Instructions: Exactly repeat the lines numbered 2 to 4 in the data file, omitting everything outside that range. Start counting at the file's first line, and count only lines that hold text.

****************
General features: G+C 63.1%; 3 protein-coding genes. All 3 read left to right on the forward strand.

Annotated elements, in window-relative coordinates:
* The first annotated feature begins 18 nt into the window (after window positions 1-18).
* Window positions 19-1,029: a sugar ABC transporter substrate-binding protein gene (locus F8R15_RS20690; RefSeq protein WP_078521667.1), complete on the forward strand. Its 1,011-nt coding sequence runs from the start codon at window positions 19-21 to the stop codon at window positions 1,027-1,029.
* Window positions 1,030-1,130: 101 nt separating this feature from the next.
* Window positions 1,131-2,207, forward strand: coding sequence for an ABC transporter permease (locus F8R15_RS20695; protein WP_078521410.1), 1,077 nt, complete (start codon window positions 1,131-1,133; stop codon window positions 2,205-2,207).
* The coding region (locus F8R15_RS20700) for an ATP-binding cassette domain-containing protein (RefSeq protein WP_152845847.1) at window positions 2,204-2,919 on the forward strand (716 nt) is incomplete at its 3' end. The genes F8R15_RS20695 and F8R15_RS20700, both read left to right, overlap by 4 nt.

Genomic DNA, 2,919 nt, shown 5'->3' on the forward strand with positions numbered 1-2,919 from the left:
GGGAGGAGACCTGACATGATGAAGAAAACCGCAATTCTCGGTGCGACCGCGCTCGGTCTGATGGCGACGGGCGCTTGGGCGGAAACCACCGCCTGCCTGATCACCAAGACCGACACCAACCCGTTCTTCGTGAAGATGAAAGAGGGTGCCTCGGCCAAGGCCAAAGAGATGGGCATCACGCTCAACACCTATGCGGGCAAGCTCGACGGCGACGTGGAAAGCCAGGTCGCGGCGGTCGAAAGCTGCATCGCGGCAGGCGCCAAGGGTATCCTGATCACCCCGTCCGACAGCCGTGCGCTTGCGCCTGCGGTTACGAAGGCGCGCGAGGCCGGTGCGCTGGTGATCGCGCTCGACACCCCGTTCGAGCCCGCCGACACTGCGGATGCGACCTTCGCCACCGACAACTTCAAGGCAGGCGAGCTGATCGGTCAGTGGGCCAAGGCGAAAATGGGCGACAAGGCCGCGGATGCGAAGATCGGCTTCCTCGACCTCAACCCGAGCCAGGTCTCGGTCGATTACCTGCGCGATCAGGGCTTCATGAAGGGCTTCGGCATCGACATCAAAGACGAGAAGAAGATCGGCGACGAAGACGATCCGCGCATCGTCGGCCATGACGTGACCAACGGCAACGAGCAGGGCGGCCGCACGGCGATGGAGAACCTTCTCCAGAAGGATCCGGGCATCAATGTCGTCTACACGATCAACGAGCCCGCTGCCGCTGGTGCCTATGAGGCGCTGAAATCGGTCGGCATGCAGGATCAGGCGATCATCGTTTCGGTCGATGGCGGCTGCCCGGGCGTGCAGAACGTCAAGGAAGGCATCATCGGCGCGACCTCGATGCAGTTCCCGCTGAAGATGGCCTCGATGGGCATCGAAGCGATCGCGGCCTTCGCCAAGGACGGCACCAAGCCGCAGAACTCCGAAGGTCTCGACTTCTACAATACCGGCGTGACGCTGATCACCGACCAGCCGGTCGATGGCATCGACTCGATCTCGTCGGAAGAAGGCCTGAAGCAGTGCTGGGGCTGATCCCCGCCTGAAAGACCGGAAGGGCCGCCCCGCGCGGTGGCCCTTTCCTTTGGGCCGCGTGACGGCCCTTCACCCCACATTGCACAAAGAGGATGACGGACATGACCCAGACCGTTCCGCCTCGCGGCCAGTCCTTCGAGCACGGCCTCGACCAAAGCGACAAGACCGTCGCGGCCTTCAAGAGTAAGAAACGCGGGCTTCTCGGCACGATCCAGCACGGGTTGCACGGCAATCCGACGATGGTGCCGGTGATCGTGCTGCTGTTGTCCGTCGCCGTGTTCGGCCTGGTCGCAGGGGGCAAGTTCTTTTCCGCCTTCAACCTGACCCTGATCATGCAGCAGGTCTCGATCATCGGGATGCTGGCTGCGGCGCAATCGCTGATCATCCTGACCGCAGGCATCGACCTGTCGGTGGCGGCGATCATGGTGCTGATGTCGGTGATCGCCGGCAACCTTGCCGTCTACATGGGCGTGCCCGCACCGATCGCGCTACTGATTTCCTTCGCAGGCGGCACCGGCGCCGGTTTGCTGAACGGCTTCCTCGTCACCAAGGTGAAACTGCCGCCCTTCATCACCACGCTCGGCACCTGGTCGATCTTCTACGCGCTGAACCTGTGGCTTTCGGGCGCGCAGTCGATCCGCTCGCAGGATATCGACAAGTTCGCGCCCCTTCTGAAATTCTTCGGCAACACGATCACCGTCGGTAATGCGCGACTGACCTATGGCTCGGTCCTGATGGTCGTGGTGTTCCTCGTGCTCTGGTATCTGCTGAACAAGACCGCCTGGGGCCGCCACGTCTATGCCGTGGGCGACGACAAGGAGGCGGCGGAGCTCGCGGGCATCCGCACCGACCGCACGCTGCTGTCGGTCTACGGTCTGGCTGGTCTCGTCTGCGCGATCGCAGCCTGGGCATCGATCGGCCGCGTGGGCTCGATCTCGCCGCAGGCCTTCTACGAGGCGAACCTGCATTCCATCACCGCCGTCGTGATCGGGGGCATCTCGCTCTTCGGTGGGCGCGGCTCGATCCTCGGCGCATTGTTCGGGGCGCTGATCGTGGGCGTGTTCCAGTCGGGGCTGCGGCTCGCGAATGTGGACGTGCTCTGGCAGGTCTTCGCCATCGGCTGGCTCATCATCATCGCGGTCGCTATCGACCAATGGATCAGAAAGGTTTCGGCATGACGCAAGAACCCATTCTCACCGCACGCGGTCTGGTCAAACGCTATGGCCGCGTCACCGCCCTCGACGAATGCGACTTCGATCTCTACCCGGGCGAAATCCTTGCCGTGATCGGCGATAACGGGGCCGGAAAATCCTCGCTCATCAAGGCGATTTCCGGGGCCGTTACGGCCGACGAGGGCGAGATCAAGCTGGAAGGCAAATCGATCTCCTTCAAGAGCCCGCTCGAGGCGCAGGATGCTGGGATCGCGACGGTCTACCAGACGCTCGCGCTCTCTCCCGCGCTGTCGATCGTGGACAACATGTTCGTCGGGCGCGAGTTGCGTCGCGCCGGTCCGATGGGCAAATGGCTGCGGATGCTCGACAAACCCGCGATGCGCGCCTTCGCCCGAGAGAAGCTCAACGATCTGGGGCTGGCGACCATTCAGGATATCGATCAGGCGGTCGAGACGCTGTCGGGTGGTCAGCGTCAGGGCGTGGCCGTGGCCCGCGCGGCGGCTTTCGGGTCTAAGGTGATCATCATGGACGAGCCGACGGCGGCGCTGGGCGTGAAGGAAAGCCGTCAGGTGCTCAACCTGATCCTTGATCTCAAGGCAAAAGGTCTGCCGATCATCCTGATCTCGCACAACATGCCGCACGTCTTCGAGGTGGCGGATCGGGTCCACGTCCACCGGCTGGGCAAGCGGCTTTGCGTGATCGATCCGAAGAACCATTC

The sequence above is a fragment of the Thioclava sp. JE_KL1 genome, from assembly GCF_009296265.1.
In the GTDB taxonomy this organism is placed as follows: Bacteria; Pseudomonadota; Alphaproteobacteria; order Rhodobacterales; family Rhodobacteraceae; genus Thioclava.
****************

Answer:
Annotated elements, in window-relative coordinates:
* The first annotated feature begins 18 nt into the window (after window positions 1-18).
* Window positions 19-1,029: a sugar ABC transporter substrate-binding protein gene (locus F8R15_RS20690; RefSeq protein WP_078521667.1), complete on the forward strand. Its 1,011-nt coding sequence runs from the start codon at window positions 19-21 to the stop codon at window positions 1,027-1,029.